Dear Abby: Husband ready to ditch his horrible mother, but I can’t agree

She may be a lying thief, but still, she’s family.

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DEAR ABBY: My mother-in-law is the WORST! She has no respect for me. She has stolen, lied and gossiped about me numerous times. Each time, I chose to forgive and move on.

Recently, my husband made clear that he wants to cut ties with his mother and siblings because they constantly belittle his success and ask to borrow money. My problem is, I can’t agree to it. I despise his mother, but I was raised to believe families should never sever ties. I believe every family has its ups and downs.

My husband and I constantly argue because I continue to communicate with his mother and extend invitations to her. Abby, I just want to do the right thing, but I can’t seem to figure out what the right thing to do is. — S.O.S. IN GUAM

DEAR S.O.S.: Your husband’s family is a threat to your financial stability and emotional health. Unless you want continuing discord in your marriage, respect your husband’s wishes. Recognize that his family is extremely dysfunctional and do as he asks. If you don’t, the arguments will escalate until they damage your relationship with him.

DEAR ABBY: After being in a bad marriage for 40 years, I finally left my husband in 2011. After two years of separation and therapy, we reconciled. During the time I was gone, he leaned on his longtime friends for support and shared lots of personal information about me, some of which was untrue.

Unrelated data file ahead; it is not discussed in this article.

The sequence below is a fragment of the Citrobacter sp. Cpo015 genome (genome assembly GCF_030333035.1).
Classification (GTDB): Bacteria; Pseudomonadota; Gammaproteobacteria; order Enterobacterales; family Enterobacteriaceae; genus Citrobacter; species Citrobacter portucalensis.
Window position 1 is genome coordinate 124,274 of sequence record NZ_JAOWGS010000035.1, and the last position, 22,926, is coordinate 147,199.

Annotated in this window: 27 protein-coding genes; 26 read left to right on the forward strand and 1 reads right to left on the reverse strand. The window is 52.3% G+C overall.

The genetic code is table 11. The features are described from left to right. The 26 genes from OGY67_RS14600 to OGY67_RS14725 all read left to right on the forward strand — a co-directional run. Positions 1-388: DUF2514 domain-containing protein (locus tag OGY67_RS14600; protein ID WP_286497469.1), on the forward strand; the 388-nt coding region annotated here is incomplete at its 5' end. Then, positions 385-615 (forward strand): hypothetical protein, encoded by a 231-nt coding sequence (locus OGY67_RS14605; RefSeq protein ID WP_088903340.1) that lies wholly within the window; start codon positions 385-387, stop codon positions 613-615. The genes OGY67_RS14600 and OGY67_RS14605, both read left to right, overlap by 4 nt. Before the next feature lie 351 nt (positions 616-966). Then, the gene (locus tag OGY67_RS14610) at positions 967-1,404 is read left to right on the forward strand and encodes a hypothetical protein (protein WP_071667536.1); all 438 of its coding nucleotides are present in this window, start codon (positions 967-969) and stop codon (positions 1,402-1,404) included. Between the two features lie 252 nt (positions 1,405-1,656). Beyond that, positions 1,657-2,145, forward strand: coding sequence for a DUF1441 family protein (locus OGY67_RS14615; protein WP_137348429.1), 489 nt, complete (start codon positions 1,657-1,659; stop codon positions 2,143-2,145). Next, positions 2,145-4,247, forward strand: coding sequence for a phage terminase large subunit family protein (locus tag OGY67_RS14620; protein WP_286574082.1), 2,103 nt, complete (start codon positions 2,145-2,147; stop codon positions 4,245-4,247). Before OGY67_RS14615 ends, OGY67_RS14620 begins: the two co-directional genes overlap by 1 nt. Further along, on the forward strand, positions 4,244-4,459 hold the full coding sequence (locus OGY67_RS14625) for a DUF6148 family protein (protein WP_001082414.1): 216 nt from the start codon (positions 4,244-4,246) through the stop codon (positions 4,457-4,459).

The other evening while we were having dinner and drinks, a mutual friend and I were talking about health, and I told him I was hiding a certain hip problem from my husband. He asked why, because my husband had told him about it years ago. (I can’t imagine why.)

The reason I left was my husband’s anger at me over a hospital emergency room bill. I told this friend that my husband’s concern for my health is not sincere because he had recently blown up at me for mentioning an upcoming doctor visit. I am on Medicare. Now I’m worried that I may have wrecked their friendship by revealing how uncaring a husband he really is. How did I get here? — QUESTIONING MYSELF

DEAR QUESTIONING: How did you get here? You got here by remarrying a man who has such a big issue with spending money on health. If you stay with him, it could be catastrophic.

DEAR ABBY: I was taught (at home and in school) to speak first when entering a room, a building, etc. However, my wife’s family doesn’t practice this. Recently, her sister, upon entering a room I was in, failed to speak first. After I said hello, she said, “I was wondering when you were going to say something.” Are there etiquette guidelines that speak to this situation? — ENTERING IN THE EAST

DEAR ENTERING: If there is a rule about who should speak first, I confess I have never heard of it. I know that it is proper for a woman to extend her hand (first) in a social situation if she wants to observe the formality, but that’s as far as it goes. When it comes to who says hello first, common sense should rule.

Dear Abby is written by Abigail Van Buren, also known as Jeanne Phillips, and was founded by her mother, Pauline Phillips. Contact Dear Abby at or P.O. Box 69440, Los Angeles, CA 90069.

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